In the evening we went to dinner with the Greek FW Association Committee as well as some other sailors. I really love the way the Greeks eat and value the importance of sitting down together and sharing a meal with friends and family; we don’t do this as much back home in Australia with our busy lifestyles. The Greeks love their food, which worked out pretty well, because I love food too and after a few hours of eating and talking about the formula scene in Greece and how they could work on coordinating bigger and better events and attracting more Europeans, we retired for the night; leaving Jason and I an opportunity to hit the Athens nightlife – wow, is all I can say about that. Wow.
Saturday was a lighter wind day again and we only managed to get one race away for the day despite having a few attempts at this start. I tried out some new Hurricane fins from Jason which were a little better than what I had previously been using in the F162 and won this race by a clear margin. On Sunday morning, the final day, we had very strong winds coming from the North which was completely offshore at this location. It was still possible to sail, but very shifty and gusty in the corners close to the beach which made it difficult to set a fair course. On the outside, farther out to sea there were gusts up to and over 35 knots which meant we couldn’t just set a course out to sea to get away from the shifty conditions in close to the shore… so we waited… and waited…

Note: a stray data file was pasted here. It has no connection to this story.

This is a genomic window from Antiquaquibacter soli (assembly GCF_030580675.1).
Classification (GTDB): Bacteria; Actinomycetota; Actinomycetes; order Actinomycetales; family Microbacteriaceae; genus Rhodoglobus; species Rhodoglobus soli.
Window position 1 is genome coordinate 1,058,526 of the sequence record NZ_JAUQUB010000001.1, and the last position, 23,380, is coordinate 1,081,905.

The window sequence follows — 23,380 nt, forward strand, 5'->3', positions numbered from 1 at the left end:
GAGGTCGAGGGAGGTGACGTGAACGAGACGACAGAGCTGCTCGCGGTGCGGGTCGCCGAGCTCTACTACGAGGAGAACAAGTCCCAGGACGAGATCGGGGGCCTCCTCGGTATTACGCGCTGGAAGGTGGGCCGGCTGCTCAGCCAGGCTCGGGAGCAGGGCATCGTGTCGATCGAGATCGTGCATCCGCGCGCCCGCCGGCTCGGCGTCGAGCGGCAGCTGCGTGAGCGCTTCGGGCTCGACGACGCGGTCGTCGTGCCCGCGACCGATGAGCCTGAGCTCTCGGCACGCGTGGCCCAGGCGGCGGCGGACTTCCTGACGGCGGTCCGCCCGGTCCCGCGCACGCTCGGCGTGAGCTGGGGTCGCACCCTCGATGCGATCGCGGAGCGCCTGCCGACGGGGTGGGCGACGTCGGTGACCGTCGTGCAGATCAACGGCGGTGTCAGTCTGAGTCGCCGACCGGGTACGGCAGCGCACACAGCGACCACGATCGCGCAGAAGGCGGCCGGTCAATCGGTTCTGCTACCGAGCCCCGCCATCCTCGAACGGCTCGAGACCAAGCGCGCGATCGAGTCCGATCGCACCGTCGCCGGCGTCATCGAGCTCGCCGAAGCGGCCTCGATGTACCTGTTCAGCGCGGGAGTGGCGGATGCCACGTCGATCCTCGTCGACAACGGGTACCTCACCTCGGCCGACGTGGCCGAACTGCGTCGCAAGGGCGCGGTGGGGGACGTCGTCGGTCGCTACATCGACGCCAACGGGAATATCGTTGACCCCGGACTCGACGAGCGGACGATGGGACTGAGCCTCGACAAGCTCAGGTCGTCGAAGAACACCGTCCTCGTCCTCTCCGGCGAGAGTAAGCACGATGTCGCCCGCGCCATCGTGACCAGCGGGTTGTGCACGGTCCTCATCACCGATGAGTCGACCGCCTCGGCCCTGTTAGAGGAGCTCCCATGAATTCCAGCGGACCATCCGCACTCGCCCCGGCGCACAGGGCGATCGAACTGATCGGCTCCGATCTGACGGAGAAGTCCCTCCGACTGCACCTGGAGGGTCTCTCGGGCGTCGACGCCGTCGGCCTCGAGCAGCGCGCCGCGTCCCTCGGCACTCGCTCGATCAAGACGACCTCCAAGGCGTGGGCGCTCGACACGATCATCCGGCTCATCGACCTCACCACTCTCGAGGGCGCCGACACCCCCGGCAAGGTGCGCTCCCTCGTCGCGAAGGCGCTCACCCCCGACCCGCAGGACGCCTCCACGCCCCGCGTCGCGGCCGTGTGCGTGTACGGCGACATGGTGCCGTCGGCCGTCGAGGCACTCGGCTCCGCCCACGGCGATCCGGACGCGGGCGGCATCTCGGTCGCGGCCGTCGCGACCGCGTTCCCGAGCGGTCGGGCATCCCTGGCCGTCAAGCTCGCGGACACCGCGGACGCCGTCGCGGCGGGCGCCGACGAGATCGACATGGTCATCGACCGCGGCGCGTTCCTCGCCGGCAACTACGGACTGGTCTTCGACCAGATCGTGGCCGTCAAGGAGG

By around 4.30pm we had to pull the plug for the day with no racing as the wind conditions didn’t change over the day. It was possible to sail in these conditions, and many guys went out to try and force a final race to start but with the offshore winds any rescues would have been very difficult and for safety reasons, wisely, the racecrew kept us on the beach.
For the prizegiving, a decent amount of trophies were dished out over a few beers in front of the Karavi Club. I won the overall event but the Greek Championship for this year went to Zois Theocharis (GRE-100). After a decent spraying of champagne over everyone at the presentation the Greeks retired home and I had another great dinner out with Jason and Antonis Nikolopoulos (GRE-202) friends back at the sailing club restaurant closer to the centre of town.
This was my first time in Greece and I must say this place has everything going for it and I hadn’t even made it out to some of the islands which apparently have even better sailing conditions. I think, at least for me, the attraction of living in a “city” weighs more over the ‘island lifestyle’ (I grew up in a big city in Australia) and so I think you’ll see me coming back to the Greek mainland to train rather than out to Rhodes or Paros… The Greek’s welcoming and passionate demeaner made this trip really special and one I won’t forget for a long time. Perfect training conditions and a perfect warmup for the Formula Worlds next week. See you guys in Greece in 2009 !!
1. Sean O’Brien (AUS-120)
2. Zois Theocharis (GRE-100) – Greek Champion
3. Akis Chrisohou (GRE-22)
4. Vassilis Solidakis (GRE-19)